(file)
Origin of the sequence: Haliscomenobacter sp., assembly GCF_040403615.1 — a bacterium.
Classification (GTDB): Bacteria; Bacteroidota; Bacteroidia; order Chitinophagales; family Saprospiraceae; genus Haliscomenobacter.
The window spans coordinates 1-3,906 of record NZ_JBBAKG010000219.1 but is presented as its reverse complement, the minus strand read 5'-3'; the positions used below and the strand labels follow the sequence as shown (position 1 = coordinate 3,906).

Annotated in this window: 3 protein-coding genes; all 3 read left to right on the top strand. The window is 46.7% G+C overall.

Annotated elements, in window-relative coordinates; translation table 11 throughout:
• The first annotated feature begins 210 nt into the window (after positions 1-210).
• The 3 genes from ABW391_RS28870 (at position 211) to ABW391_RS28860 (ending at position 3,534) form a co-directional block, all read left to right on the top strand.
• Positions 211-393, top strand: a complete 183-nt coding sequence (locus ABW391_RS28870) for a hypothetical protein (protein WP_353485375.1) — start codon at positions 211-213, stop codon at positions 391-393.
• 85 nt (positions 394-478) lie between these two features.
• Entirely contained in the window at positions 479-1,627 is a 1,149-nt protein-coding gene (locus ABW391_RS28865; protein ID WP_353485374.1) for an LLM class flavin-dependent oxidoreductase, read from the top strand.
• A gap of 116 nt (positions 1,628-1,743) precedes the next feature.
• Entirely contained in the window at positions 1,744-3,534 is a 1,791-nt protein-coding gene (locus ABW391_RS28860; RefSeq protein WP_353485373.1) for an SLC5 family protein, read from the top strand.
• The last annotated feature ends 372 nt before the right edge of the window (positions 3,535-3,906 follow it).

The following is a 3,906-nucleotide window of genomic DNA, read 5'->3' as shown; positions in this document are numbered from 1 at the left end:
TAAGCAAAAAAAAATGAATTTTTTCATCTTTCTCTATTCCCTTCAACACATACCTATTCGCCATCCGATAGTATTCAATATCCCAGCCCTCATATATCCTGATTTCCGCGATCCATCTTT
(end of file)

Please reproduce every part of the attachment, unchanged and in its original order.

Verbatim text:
Origin of the sequence: Haliscomenobacter sp., assembly GCF_040403615.1 — a bacterium.
Classification (GTDB): Bacteria; Bacteroidota; Bacteroidia; order Chitinophagales; family Saprospiraceae; genus Haliscomenobacter.
The window spans coordinates 1-3,906 of record NZ_JBBAKG010000219.1 but is presented as its reverse complement, the minus strand read 5'-3'; the positions used below and the strand labels follow the sequence as shown (position 1 = coordinate 3,906).

Annotated in this window: 3 protein-coding genes; all 3 read left to right on the top strand. The window is 46.7% G+C overall.

Annotated elements, in window-relative coordinates; translation table 11 throughout:
• The first annotated feature begins 210 nt into the window (after positions 1-210).
• The 3 genes from ABW391_RS28870 (at position 211) to ABW391_RS28860 (ending at position 3,534) form a co-directional block, all read left to right on the top strand.
• Positions 211-393, top strand: a complete 183-nt coding sequence (locus ABW391_RS28870) for a hypothetical protein (protein WP_353485375.1) — start codon at positions 211-213, stop codon at positions 391-393.
• 85 nt (positions 394-478) lie between these two features.
• Entirely contained in the window at positions 479-1,627 is a 1,149-nt protein-coding gene (locus ABW391_RS28865; protein ID WP_353485374.1) for an LLM class flavin-dependent oxidoreductase, read from the top strand.
• A gap of 116 nt (positions 1,628-1,743) precedes the next feature.
• Entirely contained in the window at positions 1,744-3,534 is a 1,791-nt protein-coding gene (locus ABW391_RS28860; RefSeq protein WP_353485373.1) for an SLC5 family protein, read from the top strand.
• The last annotated feature ends 372 nt before the right edge of the window (positions 3,535-3,906 follow it).

The following is a 3,906-nucleotide window of genomic DNA, read 5'->3' as shown; positions in this document are numbered from 1 at the left end:
TAAGCAAAAAAAAATGAATTTTTTCATCTTTCTCTATTCCCTTCAACACATACCTATTCGCCATCCGATAGTATTCAATATCCCAGCCCTCATATATCCTGATTTCCGCGATCCATCTTT